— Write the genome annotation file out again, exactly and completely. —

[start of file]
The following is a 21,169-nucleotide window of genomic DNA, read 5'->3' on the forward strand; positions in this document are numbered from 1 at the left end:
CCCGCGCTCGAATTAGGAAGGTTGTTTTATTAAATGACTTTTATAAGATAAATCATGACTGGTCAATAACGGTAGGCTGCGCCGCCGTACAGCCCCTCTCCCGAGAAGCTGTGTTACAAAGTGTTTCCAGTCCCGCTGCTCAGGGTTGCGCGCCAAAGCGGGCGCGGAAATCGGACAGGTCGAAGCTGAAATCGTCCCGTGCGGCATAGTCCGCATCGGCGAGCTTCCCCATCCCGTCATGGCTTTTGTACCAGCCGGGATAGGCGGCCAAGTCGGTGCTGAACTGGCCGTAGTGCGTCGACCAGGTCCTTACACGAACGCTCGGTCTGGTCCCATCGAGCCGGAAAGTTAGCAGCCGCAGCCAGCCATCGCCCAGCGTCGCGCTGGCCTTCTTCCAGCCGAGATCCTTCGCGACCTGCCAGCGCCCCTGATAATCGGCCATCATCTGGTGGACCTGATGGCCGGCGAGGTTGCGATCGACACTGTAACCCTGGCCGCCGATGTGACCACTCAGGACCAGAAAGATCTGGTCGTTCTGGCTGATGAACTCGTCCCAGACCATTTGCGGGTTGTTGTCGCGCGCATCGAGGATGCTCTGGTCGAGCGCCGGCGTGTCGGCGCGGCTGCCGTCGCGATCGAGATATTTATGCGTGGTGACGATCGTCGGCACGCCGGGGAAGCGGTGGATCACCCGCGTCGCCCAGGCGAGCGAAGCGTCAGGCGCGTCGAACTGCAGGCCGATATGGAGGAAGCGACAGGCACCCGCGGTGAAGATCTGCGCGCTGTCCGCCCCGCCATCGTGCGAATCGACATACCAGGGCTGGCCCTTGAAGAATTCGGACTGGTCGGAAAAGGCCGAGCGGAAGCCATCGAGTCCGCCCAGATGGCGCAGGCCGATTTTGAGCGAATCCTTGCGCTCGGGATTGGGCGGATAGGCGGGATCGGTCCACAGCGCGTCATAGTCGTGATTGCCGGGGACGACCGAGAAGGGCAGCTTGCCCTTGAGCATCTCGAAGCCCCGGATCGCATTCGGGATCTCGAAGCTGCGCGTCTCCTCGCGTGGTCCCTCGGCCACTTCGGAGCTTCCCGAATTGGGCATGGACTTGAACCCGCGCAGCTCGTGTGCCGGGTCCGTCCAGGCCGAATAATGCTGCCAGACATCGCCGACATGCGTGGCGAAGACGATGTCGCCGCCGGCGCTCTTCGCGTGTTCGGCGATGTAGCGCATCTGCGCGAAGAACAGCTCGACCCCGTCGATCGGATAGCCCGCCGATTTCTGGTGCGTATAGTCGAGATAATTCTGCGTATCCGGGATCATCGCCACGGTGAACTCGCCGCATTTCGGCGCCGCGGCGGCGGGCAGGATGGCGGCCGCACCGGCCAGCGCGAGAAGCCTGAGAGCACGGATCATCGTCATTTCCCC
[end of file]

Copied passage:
The following is a 21,169-nucleotide window of genomic DNA, read 5'->3' on the forward strand; positions in this document are numbered from 1 at the left end:
CCCGCGCTCGAATTAGGAAGGTTGTTTTATTAAATGACTTTTATAAGATAAATCATGACTGGTCAATAACGGTAGGCTGCGCCGCCGTACAGCCCCTCTCCCGAGAAGCTGTGTTACAAAGTGTTTCCAGTCCCGCTGCTCAGGGTTGCGCGCCAAAGCGGGCGCGGAAATCGGACAGGTCGAAGCTGAAATCGTCCCGTGCGGCATAGTCCGCATCGGCGAGCTTCCCCATCCCGTCATGGCTTTTGTACCAGCCGGGATAGGCGGCCAAGTCGGTGCTGAACTGGCCGTAGTGCGTCGACCAGGTCCTTACACGAACGCTCGGTCTGGTCCCATCGAGCCGGAAAGTTAGCAGCCGCAGCCAGCCATCGCCCAGCGTCGCGCTGGCCTTCTTCCAGCCGAGATCCTTCGCGACCTGCCAGCGCCCCTGATAATCGGCCATCATCTGGTGGACCTGATGGCCGGCGAGGTTGCGATCGACACTGTAACCCTGGCCGCCGATGTGACCACTCAGGACCAGAAAGATCTGGTCGTTCTGGCTGATGAACTCGTCCCAGACCATTTGCGGGTTGTTGTCGCGCGCATCGAGGATGCTCTGGTCGAGCGCCGGCGTGTCGGCGCGGCTGCCGTCGCGATCGAGATATTTATGCGTGGTGACGATCGTCGGCACGCCGGGGAAGCGGTGGATCACCCGCGTCGCCCAGGCGAGCGAAGCGTCAGGCGCGTCGAACTGCAGGCCGATATGGAGGAAGCGACAGGCACCCGCGGTGAAGATCTGCGCGCTGTCCGCCCCGCCATCGTGCGAATCGACATACCAGGGCTGGCCCTTGAAGAATTCGGACTGGTCGGAAAAGGCCGAGCGGAAGCCATCGAGTCCGCCCAGATGGCGCAGGCCGATTTTGAGCGAATCCTTGCGCTCGGGATTGGGCGGATAGGCGGGATCGGTCCACAGCGCGTCATAGTCGTGATTGCCGGGGACGACCGAGAAGGGCAGCTTGCCCTTGAGCATCTCGAAGCCCCGGATCGCATTCGGGATCTCGAAGCTGCGCGTCTCCTCGCGTGGTCCCTCGGCCACTTCGGAGCTTCCCGAATTGGGCATGGACTTGAACCCGCGCAGCTCGTGTGCCGGGTCCGTCCAGGCCGAATAATGCTGCCAGACATCGCCGACATGCGTGGCGAAGACGATGTCGCCGCCGGCGCTCTTCGCGTGTTCGGCGATGTAGCGCATCTGCGCGAAGAACAGCTCGACCCCGTCGATCGGATAGCCCGCCGATTTCTGGTGCGTATAGTCGAGATAATTCTGCGTATCCGGGATCATCGCCACGGTGAACTCGCCGCATTTCGGCGCCGCGGCGGCGGGCAGGATGGCGGCCGCACCGGCCAGCGCGAGAAGCCTGAGAGCACGGATCATCGTCATTTCCCC